Hearing the game described, I knew I had come across something that I had been looking for since childhood ... a way to play out adventure fantasies like those in Conan, The Lord of the Rings and the Fafhrd and Gray Mouser stories. I immediately ordered the rule sets and as many expansions as they had available. (Greyhawk, and maybe Blackmoor). I also dashed off some quick illustrative sketches for the magazine, my first submissions to a game publication of any kind. Greyhawk (and, I think, Chainmail) arrived in time for us to pore over them at the Thanksgiving break, but the rules didn't arrive until January of 1976 when I was out of the country on a school trip (I arrived home to discover that my brother and my buddies had gotten started without me). Within six months we were not only playing OD&D regularly with several DMs, but had also begun publishing our own game fan magazine, The Dungeoneer.
2. You mention The Dungeoneer, which is notable for not only being one of the earliest fanzine for D&D but also for having published some of the earliest adventures for the game. Looking back on it now, what contributions to it make you the most proud?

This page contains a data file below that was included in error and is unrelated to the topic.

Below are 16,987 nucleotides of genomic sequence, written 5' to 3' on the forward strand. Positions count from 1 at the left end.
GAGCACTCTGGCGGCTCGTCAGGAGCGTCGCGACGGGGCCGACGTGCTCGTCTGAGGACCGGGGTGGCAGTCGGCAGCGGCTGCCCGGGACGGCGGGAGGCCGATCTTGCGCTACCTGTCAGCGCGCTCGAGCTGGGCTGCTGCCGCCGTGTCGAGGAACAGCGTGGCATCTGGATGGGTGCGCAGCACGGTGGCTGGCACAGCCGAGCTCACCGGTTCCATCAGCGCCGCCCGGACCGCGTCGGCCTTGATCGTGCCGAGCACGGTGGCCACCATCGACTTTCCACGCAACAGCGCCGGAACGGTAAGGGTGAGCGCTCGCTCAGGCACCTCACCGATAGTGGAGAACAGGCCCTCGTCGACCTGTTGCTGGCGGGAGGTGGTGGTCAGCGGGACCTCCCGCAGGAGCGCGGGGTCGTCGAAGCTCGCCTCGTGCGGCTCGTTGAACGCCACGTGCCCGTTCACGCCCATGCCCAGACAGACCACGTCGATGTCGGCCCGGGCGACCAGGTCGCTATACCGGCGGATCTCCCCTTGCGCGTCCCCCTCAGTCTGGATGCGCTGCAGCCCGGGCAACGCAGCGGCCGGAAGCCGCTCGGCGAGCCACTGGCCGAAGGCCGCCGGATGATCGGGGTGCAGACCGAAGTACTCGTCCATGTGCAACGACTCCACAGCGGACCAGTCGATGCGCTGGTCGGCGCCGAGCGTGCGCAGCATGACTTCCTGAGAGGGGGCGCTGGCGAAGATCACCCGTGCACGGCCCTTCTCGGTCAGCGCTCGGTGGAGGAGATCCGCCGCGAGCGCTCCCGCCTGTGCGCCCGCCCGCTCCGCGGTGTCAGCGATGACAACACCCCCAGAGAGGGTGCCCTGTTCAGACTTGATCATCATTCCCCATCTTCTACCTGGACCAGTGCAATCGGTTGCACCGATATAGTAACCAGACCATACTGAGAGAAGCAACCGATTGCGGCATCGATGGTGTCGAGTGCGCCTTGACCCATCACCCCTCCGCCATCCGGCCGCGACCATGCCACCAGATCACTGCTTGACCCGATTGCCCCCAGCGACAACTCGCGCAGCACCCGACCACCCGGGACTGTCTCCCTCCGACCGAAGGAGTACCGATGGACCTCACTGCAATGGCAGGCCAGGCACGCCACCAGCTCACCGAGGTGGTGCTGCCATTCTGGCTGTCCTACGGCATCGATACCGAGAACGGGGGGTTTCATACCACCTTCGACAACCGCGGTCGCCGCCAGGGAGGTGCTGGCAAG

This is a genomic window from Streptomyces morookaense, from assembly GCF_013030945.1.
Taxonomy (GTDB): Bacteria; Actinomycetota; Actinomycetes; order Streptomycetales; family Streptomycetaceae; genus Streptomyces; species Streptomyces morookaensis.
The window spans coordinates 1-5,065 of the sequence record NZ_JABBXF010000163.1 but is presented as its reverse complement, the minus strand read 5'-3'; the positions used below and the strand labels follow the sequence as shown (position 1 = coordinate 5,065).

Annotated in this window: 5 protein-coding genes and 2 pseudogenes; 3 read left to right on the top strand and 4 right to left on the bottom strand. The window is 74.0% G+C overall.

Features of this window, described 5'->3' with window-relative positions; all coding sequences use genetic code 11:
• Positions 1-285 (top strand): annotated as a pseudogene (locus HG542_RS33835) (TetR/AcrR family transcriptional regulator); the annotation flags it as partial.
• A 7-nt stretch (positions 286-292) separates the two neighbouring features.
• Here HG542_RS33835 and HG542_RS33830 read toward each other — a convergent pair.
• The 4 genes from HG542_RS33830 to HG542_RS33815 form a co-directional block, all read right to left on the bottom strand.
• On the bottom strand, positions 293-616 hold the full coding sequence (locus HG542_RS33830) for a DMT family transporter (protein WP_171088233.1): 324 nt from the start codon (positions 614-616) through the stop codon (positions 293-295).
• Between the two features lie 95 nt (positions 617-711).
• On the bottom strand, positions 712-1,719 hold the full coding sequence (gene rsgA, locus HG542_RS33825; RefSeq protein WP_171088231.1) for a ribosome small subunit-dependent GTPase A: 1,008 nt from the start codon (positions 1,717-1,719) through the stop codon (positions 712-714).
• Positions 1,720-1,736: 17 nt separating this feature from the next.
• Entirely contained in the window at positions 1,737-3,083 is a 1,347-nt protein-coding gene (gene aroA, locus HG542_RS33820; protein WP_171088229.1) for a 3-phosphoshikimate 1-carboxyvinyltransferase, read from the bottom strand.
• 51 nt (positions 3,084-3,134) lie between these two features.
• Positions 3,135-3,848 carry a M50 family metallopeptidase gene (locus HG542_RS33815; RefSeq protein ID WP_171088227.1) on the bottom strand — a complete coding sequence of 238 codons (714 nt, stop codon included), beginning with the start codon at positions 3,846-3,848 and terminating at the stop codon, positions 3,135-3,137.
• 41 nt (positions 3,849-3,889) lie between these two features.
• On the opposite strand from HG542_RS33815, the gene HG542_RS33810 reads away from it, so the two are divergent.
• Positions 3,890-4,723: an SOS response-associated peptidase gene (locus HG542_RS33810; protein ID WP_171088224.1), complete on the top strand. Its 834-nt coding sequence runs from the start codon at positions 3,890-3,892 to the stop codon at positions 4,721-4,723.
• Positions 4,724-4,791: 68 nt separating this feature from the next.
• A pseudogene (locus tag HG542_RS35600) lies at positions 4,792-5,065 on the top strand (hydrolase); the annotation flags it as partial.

It's the adventures that stand out, and not simply because no one else was doing mini-adventures in 1976. When I read comments about the magazine or talk to fans (old and new), no one talks about the monsters, or the art, or the magic items and rules variants. It's always the adventures. I'm both flattered and honored when I read that gamers are constructing full campaigns around settings like "Night of the Walking Wet."